The Sisters' Parlour or the Red Parlour, was the more formal of the two parlour rooms at the main entrance to the Academy. This room sat to the left, for guests entering the building at the second floor level. Although the Sisters usually met their guests in the other parlour, known as the Pupils' Parlour, this room was sometimes used on more formal occasions; if there were important figures from the Church, government or the community, they were escorted into this room.
A special Guest Book was kept by the Sisters, during the late 1800s and early 1900s, to record these visitors. A formal record of the arrival of anyone who was not a student or staff member at the Academy was made in the reports of the Convent administration, but this book was used as a souvenir. Sister Osithe and other teachers involved with the art department would prepare a page with paintings of a nation's flag, flowers or other appropriate designs, and the guests would sign their names, sometimes with a poem, or a drawing of their own.
The decor of the parlour was dark, with upholstered chairs, an old carpet, and heavy draperies at the windows. Wallpaper was used on the walls, and crocheted doilies were placed around the room, on the velvet furniture 'like in an old family parlour'. A chair with carved dog's heads for arms was the special favourite of the brother of one of the students, who was allowed to sit and stroke their wooden heads while his mother and sister spoke with one of the Sisters. Book shelves completed the furniture of the room. One of the Sisters who had been a student at St. Ann's, was in awe of the parlour with the hard chairs, made so "uncomfortable so you would be formal." Some of this furniture can still be found in the possession of the Sisters of St. Ann in Victoria.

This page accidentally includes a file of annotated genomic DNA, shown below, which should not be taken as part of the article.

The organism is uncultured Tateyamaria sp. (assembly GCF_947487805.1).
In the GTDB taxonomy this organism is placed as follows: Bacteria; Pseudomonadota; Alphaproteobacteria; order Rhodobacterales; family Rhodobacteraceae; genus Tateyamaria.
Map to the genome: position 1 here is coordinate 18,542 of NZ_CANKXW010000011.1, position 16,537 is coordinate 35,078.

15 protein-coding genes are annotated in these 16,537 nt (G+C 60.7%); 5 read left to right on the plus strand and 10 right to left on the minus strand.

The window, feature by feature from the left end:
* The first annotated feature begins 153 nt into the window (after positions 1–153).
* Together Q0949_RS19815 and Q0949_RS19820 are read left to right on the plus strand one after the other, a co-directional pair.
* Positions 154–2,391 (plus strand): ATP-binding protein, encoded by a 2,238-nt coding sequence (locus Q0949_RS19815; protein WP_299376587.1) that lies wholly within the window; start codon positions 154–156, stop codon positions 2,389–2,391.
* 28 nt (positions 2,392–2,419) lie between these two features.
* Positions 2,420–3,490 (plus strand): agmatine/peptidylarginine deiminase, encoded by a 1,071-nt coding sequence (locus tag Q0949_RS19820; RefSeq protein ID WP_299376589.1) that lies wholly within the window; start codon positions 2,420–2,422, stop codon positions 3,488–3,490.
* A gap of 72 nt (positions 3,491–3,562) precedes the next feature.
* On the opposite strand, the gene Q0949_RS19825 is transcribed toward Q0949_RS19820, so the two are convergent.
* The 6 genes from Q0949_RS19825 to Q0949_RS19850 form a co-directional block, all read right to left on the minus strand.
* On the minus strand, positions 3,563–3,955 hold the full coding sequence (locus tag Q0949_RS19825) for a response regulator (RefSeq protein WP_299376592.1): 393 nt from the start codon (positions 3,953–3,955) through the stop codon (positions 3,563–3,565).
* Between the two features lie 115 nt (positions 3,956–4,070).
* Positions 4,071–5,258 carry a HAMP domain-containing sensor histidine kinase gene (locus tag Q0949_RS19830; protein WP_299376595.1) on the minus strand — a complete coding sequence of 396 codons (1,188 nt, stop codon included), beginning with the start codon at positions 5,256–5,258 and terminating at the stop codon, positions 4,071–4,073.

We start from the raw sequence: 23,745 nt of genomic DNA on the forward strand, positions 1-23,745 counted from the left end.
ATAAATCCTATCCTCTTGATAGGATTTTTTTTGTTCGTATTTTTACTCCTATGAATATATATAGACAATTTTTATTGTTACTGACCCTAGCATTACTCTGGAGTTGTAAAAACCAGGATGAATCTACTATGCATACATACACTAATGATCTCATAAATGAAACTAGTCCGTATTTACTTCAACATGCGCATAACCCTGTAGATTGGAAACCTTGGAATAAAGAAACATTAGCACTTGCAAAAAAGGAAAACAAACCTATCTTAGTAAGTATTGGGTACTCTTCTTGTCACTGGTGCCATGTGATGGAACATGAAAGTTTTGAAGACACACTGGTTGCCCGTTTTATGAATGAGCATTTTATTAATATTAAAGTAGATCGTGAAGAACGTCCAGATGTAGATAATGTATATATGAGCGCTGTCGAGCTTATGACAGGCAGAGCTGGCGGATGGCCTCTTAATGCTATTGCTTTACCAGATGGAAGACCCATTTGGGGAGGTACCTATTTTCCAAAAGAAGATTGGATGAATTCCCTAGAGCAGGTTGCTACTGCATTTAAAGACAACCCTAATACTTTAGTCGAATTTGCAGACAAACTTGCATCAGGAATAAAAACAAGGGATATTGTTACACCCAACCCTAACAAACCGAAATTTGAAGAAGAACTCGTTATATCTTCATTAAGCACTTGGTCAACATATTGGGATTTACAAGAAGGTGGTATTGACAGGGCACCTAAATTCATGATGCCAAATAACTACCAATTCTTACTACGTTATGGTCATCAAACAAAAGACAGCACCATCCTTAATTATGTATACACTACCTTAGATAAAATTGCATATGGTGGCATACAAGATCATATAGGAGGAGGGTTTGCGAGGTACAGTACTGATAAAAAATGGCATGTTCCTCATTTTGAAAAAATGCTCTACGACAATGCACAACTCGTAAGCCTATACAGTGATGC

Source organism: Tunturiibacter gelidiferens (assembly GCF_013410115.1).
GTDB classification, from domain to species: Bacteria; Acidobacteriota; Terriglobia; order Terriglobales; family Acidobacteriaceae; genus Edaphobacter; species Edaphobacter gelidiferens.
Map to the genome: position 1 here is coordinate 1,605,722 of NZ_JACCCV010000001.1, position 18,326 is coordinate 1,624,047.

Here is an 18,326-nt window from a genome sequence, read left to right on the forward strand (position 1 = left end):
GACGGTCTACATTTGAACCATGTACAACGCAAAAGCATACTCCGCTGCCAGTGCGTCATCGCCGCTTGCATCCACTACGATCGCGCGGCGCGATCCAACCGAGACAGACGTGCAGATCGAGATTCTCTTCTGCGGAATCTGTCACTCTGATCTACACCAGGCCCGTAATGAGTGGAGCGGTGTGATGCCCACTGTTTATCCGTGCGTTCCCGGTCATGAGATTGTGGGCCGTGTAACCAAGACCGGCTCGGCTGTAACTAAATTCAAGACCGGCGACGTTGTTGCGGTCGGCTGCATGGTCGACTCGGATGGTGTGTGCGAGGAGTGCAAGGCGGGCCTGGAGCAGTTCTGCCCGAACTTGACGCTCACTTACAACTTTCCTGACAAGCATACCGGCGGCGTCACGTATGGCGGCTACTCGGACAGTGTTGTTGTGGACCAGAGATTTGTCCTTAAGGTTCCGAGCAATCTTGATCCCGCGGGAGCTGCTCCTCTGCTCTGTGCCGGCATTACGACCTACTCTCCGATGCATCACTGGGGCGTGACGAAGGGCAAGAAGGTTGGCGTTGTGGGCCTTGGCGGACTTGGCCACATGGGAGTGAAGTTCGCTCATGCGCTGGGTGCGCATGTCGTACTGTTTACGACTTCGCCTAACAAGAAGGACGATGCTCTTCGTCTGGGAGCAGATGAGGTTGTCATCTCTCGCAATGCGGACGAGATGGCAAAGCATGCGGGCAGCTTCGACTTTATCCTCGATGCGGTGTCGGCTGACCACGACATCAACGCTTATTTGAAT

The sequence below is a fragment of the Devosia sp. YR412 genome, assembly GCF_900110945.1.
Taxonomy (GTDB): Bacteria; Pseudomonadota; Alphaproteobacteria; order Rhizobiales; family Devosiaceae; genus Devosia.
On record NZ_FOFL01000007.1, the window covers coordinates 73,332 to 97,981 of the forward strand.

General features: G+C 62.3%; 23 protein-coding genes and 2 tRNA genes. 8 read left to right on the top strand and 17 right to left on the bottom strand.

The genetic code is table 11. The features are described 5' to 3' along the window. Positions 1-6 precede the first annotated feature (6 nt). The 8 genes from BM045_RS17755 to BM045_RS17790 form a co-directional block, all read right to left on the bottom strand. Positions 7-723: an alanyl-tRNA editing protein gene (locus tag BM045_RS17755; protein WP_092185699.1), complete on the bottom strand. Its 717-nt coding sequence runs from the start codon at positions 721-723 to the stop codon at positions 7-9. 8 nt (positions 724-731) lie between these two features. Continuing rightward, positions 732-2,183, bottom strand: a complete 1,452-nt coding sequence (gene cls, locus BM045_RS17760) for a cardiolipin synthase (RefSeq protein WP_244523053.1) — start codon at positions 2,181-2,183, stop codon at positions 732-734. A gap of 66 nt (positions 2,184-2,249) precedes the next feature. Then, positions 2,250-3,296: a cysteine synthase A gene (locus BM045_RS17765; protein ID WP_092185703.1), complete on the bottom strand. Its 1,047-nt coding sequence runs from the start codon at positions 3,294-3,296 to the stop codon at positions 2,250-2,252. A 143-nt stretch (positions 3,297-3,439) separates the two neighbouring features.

Many visitors came to view the paintings hung on the parlour walls. Several had plaques to show that they were a donation or in memory of someone. A crayon sketch of two Sisters of St. Ann, standing on the Ogden Point Breakwater in Victoria, as they watched a boat with their fellow Sisters depart for a mission in Japan in 1934, hung amongst them. This was the work of Sister Osithe, whose copy of Murillo's "The Immaculate Conception" was also placed in this room. One of the Sisters remembers, "I used to go in there as a girl and just ponder and wonder." It was something that many girls did, enchanted by the great size of the work and the subject matter of the Virgin Mary. Reverend J.H. MacDonald wrote after Sister Osithe's death that the artist "must have meditated long and prayerfully on the Mother of God [The Virgin Mary] and of the Saints, to express them so perfectly in her paintings." (from the Necrology of the Sisters of Saint Ann, 1938-1943) The painting gave the parlour a religious feeling, which has returned with the recent addition of a full-scale picgraphic reproduction of the "The Immaculate Conception", as part of the restoration.